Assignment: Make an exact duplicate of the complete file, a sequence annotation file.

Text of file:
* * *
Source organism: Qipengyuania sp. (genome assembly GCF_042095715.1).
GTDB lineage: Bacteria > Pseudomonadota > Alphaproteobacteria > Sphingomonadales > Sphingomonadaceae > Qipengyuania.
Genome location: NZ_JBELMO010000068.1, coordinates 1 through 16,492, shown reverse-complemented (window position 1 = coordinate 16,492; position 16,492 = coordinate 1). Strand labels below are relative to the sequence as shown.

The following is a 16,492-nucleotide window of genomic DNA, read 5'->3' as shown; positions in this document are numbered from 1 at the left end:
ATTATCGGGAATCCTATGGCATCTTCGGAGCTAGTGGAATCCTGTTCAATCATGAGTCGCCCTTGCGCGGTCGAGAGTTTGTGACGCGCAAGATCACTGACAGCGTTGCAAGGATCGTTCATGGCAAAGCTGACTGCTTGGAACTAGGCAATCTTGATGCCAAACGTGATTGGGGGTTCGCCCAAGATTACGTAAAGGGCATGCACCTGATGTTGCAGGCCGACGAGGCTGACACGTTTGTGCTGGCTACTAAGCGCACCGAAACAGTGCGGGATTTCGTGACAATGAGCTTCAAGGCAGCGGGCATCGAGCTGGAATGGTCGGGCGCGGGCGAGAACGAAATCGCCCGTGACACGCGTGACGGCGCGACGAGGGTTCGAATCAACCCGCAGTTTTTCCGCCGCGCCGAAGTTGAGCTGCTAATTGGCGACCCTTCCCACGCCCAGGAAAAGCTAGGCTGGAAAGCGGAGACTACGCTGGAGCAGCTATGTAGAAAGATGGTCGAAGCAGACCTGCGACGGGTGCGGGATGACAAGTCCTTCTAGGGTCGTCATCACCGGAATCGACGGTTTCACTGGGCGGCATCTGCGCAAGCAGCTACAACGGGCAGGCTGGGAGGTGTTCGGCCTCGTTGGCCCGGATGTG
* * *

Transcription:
Source organism: Qipengyuania sp. (genome assembly GCF_042095715.1).
GTDB lineage: Bacteria > Pseudomonadota > Alphaproteobacteria > Sphingomonadales > Sphingomonadaceae > Qipengyuania.
Genome location: NZ_JBELMO010000068.1, coordinates 1 through 16,492, shown reverse-complemented (window position 1 = coordinate 16,492; position 16,492 = coordinate 1). Strand labels below are relative to the sequence as shown.

The following is a 16,492-nucleotide window of genomic DNA, read 5'->3' as shown; positions in this document are numbered from 1 at the left end:
ATTATCGGGAATCCTATGGCATCTTCGGAGCTAGTGGAATCCTGTTCAATCATGAGTCGCCCTTGCGCGGTCGAGAGTTTGTGACGCGCAAGATCACTGACAGCGTTGCAAGGATCGTTCATGGCAAAGCTGACTGCTTGGAACTAGGCAATCTTGATGCCAAACGTGATTGGGGGTTCGCCCAAGATTACGTAAAGGGCATGCACCTGATGTTGCAGGCCGACGAGGCTGACACGTTTGTGCTGGCTACTAAGCGCACCGAAACAGTGCGGGATTTCGTGACAATGAGCTTCAAGGCAGCGGGCATCGAGCTGGAATGGTCGGGCGCGGGCGAGAACGAAATCGCCCGTGACACGCGTGACGGCGCGACGAGGGTTCGAATCAACCCGCAGTTTTTCCGCCGCGCCGAAGTTGAGCTGCTAATTGGCGACCCTTCCCACGCCCAGGAAAAGCTAGGCTGGAAAGCGGAGACTACGCTGGAGCAGCTATGTAGAAAGATGGTCGAAGCAGACCTGCGACGGGTGCGGGATGACAAGTCCTTCTAGGGTCGTCATCACCGGAATCGACGGTTTCACTGGGCGGCATCTGCGCAAGCAGCTACAACGGGCAGGCTGGGAGGTGTTCGGCCTCGTTGGCCCGGATGTG